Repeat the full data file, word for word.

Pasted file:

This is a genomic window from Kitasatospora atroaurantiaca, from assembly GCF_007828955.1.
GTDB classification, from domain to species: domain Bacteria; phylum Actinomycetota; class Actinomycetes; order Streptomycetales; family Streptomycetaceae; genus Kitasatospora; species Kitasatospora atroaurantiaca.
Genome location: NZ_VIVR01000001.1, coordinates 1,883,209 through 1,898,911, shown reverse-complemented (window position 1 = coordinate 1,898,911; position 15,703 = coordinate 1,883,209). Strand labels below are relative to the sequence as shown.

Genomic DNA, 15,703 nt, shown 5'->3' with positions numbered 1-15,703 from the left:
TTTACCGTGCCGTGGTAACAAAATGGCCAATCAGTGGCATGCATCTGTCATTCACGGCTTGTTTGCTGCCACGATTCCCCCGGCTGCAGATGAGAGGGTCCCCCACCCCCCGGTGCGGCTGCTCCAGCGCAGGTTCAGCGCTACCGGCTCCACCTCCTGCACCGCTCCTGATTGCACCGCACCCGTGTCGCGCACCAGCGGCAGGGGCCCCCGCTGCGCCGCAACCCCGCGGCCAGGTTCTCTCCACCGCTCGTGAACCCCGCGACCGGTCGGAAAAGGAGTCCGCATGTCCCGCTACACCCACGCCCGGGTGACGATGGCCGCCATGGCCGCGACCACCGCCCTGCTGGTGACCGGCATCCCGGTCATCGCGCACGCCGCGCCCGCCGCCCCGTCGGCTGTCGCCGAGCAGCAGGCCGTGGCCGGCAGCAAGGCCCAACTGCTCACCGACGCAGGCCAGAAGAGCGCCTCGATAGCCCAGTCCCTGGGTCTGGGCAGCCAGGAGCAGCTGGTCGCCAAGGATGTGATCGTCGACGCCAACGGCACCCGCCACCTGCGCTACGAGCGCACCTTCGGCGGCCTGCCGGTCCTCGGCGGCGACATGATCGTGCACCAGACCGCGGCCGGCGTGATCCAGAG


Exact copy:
This is a genomic window from Kitasatospora atroaurantiaca, from assembly GCF_007828955.1.
GTDB classification, from domain to species: domain Bacteria; phylum Actinomycetota; class Actinomycetes; order Streptomycetales; family Streptomycetaceae; genus Kitasatospora; species Kitasatospora atroaurantiaca.
Genome location: NZ_VIVR01000001.1, coordinates 1,883,209 through 1,898,911, shown reverse-complemented (window position 1 = coordinate 1,898,911; position 15,703 = coordinate 1,883,209). Strand labels below are relative to the sequence as shown.

Genomic DNA, 15,703 nt, shown 5'->3' with positions numbered 1-15,703 from the left:
TTTACCGTGCCGTGGTAACAAAATGGCCAATCAGTGGCATGCATCTGTCATTCACGGCTTGTTTGCTGCCACGATTCCCCCGGCTGCAGATGAGAGGGTCCCCCACCCCCCGGTGCGGCTGCTCCAGCGCAGGTTCAGCGCTACCGGCTCCACCTCCTGCACCGCTCCTGATTGCACCGCACCCGTGTCGCGCACCAGCGGCAGGGGCCCCCGCTGCGCCGCAACCCCGCGGCCAGGTTCTCTCCACCGCTCGTGAACCCCGCGACCGGTCGGAAAAGGAGTCCGCATGTCCCGCTACACCCACGCCCGGGTGACGATGGCCGCCATGGCCGCGACCACCGCCCTGCTGGTGACCGGCATCCCGGTCATCGCGCACGCCGCGCCCGCCGCCCCGTCGGCTGTCGCCGAGCAGCAGGCCGTGGCCGGCAGCAAGGCCCAACTGCTCACCGACGCAGGCCAGAAGAGCGCCTCGATAGCCCAGTCCCTGGGTCTGGGCAGCCAGGAGCAGCTGGTCGCCAAGGATGTGATCGTCGACGCCAACGGCACCCGCCACCTGCGCTACGAGCGCACCTTCGGCGGCCTGCCGGTCCTCGGCGGCGACATGATCGTGCACCAGACCGCGGCCGGCGTGATCCAGAG